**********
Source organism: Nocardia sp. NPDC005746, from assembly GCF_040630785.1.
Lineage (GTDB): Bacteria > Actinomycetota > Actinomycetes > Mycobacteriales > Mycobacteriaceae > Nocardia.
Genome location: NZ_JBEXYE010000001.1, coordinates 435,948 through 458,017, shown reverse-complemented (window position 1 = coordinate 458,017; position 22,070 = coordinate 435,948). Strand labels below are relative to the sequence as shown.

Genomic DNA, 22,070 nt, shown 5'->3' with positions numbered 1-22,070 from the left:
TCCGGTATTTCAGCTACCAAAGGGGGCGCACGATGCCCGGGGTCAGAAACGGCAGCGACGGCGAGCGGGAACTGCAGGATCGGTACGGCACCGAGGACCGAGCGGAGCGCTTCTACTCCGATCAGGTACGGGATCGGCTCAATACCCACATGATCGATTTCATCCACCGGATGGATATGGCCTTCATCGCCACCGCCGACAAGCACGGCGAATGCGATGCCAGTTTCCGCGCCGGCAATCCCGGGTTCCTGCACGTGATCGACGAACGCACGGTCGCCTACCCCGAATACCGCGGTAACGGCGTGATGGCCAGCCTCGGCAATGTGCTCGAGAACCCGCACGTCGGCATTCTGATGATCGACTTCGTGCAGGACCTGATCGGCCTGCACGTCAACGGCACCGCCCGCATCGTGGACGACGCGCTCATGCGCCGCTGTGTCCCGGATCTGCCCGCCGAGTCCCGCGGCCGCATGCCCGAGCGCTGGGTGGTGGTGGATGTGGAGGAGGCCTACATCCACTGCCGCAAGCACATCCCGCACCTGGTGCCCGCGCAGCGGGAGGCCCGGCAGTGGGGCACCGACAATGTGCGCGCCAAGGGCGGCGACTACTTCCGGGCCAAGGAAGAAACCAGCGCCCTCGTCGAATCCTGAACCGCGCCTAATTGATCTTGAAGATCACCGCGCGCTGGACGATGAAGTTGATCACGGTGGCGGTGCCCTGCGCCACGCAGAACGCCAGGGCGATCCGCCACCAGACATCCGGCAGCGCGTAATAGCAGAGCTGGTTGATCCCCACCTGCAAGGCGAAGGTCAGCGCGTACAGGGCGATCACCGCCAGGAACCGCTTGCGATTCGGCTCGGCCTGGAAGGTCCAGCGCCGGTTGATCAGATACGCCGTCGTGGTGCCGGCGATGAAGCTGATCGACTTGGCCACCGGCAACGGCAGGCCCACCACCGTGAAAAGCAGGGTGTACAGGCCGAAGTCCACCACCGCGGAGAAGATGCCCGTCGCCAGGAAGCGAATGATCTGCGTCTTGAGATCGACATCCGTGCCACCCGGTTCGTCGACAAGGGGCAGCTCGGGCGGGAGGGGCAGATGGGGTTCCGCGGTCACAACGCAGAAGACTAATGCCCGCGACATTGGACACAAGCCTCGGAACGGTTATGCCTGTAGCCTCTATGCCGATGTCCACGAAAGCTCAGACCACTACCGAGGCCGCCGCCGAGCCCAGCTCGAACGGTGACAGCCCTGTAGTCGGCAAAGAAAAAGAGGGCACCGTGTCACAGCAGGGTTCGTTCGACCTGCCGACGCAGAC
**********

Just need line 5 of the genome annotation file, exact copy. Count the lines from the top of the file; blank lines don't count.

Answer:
TCCGGTATTTCAGCTACCAAAGGGGGCGCACGATGCCCGGGGTCAGAAACGGCAGCGACGGCGAGCGGGAACTGCAGGATCGGTACGGCACCGAGGACCGAGCGGAGCGCTTCTACTCCGATCAGGTACGGGATCGGCTCAATACCCACATGATCGATTTCATCCACCGGATGGATATGGCCTTCATCGCCACCGCCGACAAGCACGGCGAATGCGATGCCAGTTTCCGCGCCGGCAATCCCGGGTTCCTGCACGTGATCGACGAACGCACGGTCGCCTACCCCGAATACCGCGGTAACGGCGTGATGGCCAGCCTCGGCAATGTGCTCGAGAACCCGCACGTCGGCATTCTGATGATCGACTTCGTGCAGGACCTGATCGGCCTGCACGTCAACGGCACCGCCCGCATCGTGGACGACGCGCTCATGCGCCGCTGTGTCCCGGATCTGCCCGCCGAGTCCCGCGGCCGCATGCCCGAGCGCTGGGTGGTGGTGGATGTGGAGGAGGCCTACATCCACTGCCGCAAGCACATCCCGCACCTGGTGCCCGCGCAGCGGGAGGCCCGGCAGTGGGGCACCGACAATGTGCGCGCCAAGGGCGGCGACTACTTCCGGGCCAAGGAAGAAACCAGCGCCCTCGTCGAATCCTGAACCGCGCCTAATTGATCTTGAAGATCACCGCGCGCTGGACGATGAAGTTGATCACGGTGGCGGTGCCCTGCGCCACGCAGAACGCCAGGGCGATCCGCCACCAGACATCCGGCAGCGCGTAATAGCAGAGCTGGTTGATCCCCACCTGCAAGGCGAAGGTCAGCGCGTACAGGGCGATCACCGCCAGGAACCGCTTGCGATTCGGCTCGGCCTGGAAGGTCCAGCGCCGGTTGATCAGATACGCCGTCGTGGTGCCGGCGATGAAGCTGATCGACTTGGCCACCGGCAACGGCAGGCCCACCACCGTGAAAAGCAGGGTGTACAGGCCGAAGTCCACCACCGCGGAGAAGATGCCCGTCGCCAGGAAGCGAATGATCTGCGTCTTGAGATCGACATCCGTGCCACCCGGTTCGTCGACAAGGGGCAGCTCGGGCGGGAGGGGCAGATGGGGTTCCGCGGTCACAACGCAGAAGACTAATGCCCGCGACATTGGACACAAGCCTCGGAACGGTTATGCCTGTAGCCTCTATGCCGATGTCCACGAAAGCTCAGACCACTACCGAGGCCGCCGCCGAGCCCAGCTCGAACGGTGACAGCCCTGTAGTCGGCAAAGAAAAAGAGGGCACCGTGTCACAGCAGGGTTCGTTCGACCTGCCGACGCAGAC